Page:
[In case you’ve Forgotten, and as I will continue to mention each and every one of these posts that I do: This is *not* a review. Pilots change. Sometimes a lot. Often for the better. Sometimes for the worse. But they change. Actual reviews will be coming in September and perhaps October (and maybe midseason in some cases). This is, however, a brief gut reaction to not-for-air pilots. I know some people will be all “These are reviews.” If you’ve read me, you’ve read my reviews and you know this isn’t what they look like.]
Show: “Beauty and the Beast” (The CW)
The Pitch: Unfortunately, the pitch isn’t the problem, so I have nothing to say. They wanted to remake “Beauty and the Beast” for a new generation. I have no problems with that. But the pitch was probably “Let’s do ‘Beauty and the Beast,’ but ours is gonna be more like ‘Beauty and The Hot Guy With Anger Issues.”
Quick Response: Like I said, the pitch wasn’t the problem. The problem with “Beauty and the Beast” is the execution on absolutely every level. But even that, I can forgive. As I often say: Sometimes, pilots just don’t work. It happens. And when a pilot fails as badly as “Beauty and the Beast” fails, you simply don’t send it to series and you don’t air it and you move on. In the pilot process, misses are part of the business. But I look at the “Beauty and the Beast” pilot and there’s no element here that I can imagine future improvements being built around. I can’t latch onto a source of hope. The adaptation of the basic premise is ludicrous and unimaginative: Something about military experiments and cross-species DNA and zzzzz. Kristin Kreuk, while unquestionably fulfilling the basic edict of playing the “beauty” in the title, is otherwise hilariously miscast. You know who won’t laugh when her Catherine bursts through a door yelling, “NYPD. I’ve got a warrant”? Nobody, that’s who. It’s hilarious. And not intentionally so. And the interpretation of The Beast? Possibly even funnier than Kristin Kreuk as a badass Manhattan cop. As played by Jay Ryan — yet another New Zealand actor with strong cheekbones and no clue how to do an American accent — this alleged “beast” is basically unbeastly in every way. He has a scar, but not a scar that would impact his ability to be on the cover of Tiger Beat. Seriously, somebody with a bad haircut would be more aesthetically handicapped than this guy. Sometimes he kinda hulks out, but that’s hilarious, too. The script is nothing but cliches strung together. A character actually walks in on a character believed to be dead and says, “You look pretty good for a dead guy.” Ugh. If you’re a writer in 2012 and you write a line like that without any irony or self-awareness… That’s bad. And because nothing in the pilot really illustrates the story’s core theme — Because The Beast is a ripped hottie, Beauty hardly blinks before she starts getting naughty feelings in his presence — somebody has to actually say, “Sometimes things aren’t as they seem. You can’t tell who the real monsters are.” Does that mean that the hot vigilante hero might ACTUALLY turn out to be a beast, rather than just a misunderstood “Magic Mike” reject with some mutated genes? No. Probably not. The action in the present is cheap-looking and ridiculous. The mythology-driven stuff from Catherine’s past (and Vincent’s past) isn’t involving in the slightest. I don’t know what anybody involved, including usually sturdy director Gary Fleder and all of the top brass at The CW, were thinking here. Except that I do. They’re ignoring the blunder and selling the brand. Yeah. That always works.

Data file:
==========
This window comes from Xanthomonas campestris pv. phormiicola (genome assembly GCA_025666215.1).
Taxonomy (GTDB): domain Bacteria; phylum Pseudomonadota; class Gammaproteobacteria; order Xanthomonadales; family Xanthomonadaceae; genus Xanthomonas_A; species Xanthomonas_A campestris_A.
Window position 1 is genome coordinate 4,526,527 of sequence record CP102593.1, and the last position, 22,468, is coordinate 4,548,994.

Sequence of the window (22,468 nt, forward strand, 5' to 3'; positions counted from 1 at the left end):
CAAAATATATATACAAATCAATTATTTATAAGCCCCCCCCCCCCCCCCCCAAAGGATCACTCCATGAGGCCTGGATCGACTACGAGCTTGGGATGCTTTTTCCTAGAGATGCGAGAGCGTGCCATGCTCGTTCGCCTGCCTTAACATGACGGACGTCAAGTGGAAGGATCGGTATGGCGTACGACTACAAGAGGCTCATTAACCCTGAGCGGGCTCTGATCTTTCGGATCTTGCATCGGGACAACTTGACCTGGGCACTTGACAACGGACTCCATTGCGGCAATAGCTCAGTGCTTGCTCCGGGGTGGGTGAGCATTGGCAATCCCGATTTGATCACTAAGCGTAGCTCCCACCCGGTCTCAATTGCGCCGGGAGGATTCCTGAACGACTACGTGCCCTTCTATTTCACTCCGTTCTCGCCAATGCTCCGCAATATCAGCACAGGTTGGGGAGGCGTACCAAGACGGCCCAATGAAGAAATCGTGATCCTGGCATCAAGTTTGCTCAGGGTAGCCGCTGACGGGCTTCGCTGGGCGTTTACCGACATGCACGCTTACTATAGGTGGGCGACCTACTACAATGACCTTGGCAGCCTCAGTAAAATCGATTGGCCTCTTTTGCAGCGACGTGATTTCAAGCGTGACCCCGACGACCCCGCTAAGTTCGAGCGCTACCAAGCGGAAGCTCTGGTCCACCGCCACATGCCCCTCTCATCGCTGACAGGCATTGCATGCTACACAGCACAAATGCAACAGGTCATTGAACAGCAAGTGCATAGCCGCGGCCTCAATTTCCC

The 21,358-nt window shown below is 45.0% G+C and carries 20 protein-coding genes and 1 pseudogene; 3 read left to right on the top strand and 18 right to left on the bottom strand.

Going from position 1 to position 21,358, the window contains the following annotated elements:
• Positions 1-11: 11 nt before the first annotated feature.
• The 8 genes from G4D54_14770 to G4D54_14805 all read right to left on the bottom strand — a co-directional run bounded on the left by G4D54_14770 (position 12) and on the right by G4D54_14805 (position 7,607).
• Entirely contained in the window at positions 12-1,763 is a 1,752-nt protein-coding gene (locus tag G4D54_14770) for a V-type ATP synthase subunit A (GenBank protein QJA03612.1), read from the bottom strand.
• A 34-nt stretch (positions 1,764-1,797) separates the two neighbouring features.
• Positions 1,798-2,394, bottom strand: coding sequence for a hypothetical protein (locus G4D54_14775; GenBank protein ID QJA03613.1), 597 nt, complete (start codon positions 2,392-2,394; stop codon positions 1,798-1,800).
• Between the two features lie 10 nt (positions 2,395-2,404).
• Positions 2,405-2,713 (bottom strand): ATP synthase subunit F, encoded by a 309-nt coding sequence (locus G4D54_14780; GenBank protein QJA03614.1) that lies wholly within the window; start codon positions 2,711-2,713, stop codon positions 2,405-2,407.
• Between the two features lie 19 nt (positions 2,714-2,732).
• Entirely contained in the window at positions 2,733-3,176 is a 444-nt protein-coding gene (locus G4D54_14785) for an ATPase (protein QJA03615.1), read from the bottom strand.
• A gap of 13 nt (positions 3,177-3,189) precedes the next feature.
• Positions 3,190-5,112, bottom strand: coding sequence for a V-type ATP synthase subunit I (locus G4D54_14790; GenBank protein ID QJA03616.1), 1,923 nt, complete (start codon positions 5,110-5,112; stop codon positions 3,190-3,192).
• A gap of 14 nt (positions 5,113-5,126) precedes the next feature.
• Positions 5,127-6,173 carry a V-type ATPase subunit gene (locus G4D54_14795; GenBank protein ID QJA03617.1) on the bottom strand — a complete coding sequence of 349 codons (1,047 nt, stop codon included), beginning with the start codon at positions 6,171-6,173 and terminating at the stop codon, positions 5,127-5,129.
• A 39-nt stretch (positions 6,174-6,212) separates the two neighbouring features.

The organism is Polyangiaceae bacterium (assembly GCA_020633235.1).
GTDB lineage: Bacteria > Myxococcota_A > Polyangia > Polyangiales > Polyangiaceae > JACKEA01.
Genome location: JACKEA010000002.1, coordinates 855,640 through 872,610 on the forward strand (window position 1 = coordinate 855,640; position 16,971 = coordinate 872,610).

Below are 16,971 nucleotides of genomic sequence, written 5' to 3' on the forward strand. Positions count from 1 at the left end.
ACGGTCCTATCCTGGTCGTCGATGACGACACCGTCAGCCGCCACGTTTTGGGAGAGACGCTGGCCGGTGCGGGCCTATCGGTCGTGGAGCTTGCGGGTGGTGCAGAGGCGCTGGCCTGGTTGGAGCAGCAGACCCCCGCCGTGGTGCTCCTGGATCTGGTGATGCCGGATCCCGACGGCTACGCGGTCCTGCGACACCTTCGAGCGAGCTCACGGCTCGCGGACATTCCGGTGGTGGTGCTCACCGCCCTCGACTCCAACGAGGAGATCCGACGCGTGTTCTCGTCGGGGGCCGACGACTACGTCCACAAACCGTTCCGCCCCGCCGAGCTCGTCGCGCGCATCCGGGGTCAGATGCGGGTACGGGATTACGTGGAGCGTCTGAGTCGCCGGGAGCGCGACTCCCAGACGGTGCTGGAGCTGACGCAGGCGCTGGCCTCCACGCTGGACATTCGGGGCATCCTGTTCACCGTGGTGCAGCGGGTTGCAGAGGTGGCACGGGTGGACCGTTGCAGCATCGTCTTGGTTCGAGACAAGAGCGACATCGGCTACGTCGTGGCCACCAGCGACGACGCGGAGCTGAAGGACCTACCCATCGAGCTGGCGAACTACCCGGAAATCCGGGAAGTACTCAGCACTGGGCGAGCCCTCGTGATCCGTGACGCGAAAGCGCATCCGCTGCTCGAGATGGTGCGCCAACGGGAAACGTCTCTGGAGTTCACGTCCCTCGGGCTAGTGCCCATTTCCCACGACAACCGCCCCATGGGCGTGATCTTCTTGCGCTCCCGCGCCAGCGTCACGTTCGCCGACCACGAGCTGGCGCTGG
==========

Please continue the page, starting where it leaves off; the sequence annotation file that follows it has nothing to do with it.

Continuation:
Desire To Watch Again: I watch a lot of bad stuff on The CW. I made it through a whole season of “Ringer” and all of the episodes of the new “Melrose Place.” I’m also a faithful enough “The Vampire Diaries” viewer [and Phoebe Tonkin fan] that I stuck around after “TVD” to watch a full season of the generally average “The Secret Circle.” I don’t think I could watch another episode of “Beauty and the Beast.” I guess I’ll give “Beauty and the Beast” a second episode to see if there’s any indication that anybody recognized the need for a massive overhaul, but that’s it.
Take Me To The Pilots ’12: ABC’s ‘666 Park Avenue’
Take Me To The Pilots ’12: NBC’s ‘Chicago Fire’
Take Me To The Pilots ’12: FOX’s ‘Ben and Kate’
Take Me To The Pilots ’12: CBS’ ‘Elementary’
Take Me To The Pilots ’12: The CW’s ‘Arrow’
Take Me To The Pilots ’12: ABC’s ‘The Neighbors’
Take Me To The Pilots ’12: NBC’s ‘Revolution’
All of last year’s Take Me To The Pilots entries